Thursday, March 27, 2014

Native American Students Explore Goal Setting

Ophelia Hu, Reader to Reader's Navajo Nation Outreach Coordinator, writes about the work she is doing with 50 freshmen and sophomores from the Kinlani all-Native dorm of Flagstaff High School in Flagstaff, Arizona. It is 369 miles round trip but that has not deterred her in the least.

I asked my audience if anyone could jump ten feet in the air. A few giggles, but no one raised any hands. I then asked if anyone could climb a flight of stairs. Goal setting is just like that.

Each student started by recalling and writing a long-term goal they had met in the past. One student won a local skate competition. One student won first place at the regional science fair. One student learned to do a crossover in basketball. The group had a wide range of accomplishments and techniques for arriving at their respective achievements.

We then planned steps to achieve long-term academic or extracurricular goals: what can we do today to bring us closer to achievement? What can we do in the next week? In the next month? How about in a month or in six months?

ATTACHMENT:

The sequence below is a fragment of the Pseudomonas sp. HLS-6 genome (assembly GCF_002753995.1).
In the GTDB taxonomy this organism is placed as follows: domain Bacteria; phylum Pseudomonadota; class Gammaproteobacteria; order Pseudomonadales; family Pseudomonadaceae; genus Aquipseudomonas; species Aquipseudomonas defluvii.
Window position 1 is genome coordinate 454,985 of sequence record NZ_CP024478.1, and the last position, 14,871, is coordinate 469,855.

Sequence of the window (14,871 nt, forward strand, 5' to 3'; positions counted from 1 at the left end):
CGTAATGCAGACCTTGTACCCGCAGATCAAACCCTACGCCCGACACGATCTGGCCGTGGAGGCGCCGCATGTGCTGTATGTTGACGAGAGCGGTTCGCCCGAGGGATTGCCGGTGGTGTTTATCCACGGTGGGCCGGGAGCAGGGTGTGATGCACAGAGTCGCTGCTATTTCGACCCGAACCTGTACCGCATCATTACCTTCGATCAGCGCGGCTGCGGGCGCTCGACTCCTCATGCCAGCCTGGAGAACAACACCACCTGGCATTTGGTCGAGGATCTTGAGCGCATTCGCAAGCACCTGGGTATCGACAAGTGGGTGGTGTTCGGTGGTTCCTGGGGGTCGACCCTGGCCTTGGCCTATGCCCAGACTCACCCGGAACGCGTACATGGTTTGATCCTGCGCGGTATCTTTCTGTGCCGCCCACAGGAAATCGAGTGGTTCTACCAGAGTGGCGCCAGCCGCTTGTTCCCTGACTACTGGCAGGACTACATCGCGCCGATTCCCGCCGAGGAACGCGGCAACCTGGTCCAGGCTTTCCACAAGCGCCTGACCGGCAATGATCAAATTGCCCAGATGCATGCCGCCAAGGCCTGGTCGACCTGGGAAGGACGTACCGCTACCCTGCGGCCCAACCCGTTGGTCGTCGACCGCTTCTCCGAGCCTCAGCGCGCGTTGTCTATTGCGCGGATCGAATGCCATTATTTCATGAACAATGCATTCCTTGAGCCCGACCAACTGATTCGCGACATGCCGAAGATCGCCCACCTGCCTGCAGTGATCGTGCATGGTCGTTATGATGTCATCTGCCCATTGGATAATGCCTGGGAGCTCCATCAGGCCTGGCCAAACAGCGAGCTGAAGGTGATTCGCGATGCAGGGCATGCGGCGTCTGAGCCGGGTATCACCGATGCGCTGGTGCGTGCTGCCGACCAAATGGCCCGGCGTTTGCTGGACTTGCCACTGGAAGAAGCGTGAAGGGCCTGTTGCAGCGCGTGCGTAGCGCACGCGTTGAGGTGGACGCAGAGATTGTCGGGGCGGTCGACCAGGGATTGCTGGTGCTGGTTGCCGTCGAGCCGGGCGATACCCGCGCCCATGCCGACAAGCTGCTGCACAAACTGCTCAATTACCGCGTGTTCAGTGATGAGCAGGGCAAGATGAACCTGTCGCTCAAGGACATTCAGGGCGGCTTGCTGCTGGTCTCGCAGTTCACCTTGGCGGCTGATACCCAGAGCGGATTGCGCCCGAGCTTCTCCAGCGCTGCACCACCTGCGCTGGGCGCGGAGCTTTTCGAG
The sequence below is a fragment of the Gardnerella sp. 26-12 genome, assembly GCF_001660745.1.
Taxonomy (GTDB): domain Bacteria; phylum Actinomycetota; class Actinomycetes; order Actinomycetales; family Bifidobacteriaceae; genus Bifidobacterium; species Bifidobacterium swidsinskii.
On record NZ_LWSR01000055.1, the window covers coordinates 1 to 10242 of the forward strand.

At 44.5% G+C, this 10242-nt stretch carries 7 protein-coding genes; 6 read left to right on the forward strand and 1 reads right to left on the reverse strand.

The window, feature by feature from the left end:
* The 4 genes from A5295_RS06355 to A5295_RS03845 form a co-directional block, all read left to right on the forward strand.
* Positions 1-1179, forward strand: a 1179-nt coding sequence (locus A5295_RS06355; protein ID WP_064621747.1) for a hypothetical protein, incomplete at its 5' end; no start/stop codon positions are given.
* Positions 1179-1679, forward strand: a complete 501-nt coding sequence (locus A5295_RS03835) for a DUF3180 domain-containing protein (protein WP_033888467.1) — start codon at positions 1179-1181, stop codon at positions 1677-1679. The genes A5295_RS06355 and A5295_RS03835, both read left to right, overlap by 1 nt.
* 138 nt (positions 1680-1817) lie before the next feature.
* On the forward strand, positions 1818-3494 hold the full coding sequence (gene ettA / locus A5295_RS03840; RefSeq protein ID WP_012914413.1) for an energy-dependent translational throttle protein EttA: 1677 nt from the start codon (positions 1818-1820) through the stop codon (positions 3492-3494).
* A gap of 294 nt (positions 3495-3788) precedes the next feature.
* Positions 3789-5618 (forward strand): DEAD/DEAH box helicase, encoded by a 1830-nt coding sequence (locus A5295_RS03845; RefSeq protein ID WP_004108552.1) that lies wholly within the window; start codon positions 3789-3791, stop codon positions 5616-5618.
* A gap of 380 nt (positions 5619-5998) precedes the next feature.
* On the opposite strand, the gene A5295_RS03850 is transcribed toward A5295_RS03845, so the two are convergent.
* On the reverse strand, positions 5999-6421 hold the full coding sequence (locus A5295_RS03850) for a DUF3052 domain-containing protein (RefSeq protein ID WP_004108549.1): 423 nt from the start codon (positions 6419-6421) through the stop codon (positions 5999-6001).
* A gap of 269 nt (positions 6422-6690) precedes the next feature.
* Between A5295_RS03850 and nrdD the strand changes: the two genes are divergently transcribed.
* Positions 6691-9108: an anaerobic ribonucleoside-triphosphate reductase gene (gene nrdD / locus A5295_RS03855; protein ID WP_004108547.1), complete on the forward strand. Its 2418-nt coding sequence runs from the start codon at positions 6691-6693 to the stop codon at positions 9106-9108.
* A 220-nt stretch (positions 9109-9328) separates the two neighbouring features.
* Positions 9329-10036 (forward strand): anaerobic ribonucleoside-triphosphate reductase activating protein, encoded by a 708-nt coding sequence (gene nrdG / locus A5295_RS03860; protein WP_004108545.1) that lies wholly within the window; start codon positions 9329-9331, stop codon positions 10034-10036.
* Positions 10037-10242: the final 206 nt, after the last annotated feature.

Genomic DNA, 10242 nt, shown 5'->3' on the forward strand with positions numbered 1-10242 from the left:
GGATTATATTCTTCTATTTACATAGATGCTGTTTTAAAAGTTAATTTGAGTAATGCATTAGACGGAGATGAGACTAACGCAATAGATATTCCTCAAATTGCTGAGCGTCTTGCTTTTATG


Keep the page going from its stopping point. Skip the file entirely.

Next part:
By dissecting large, seemingly impossible feats into manageable daily or weekly goals, lofty dreams become daily victories. Sometimes the greatest encouragement toward success is success. I also asked students to find at least one person in the room to lean on for accountability and encouragement.

While positive thinking and inspirational quotes can be helpful for the psyche, the athletes, musicians, siblings, and scholars in the auditorium all knew that achievement was ultimately the result of understanding why a goal is worthwhile and how it can be attained.

In a month, I will check with these students to chart the progress of their goal setting and achievements. During that presentation, we’ll talk about habits and tools for high school success.

Reader to Reader’s Navajo Outreach Coordinator is funded through the generous support of the Fordham Street Foundation, the Hiatt Family Foundation, and Jean and Lynn Miller.

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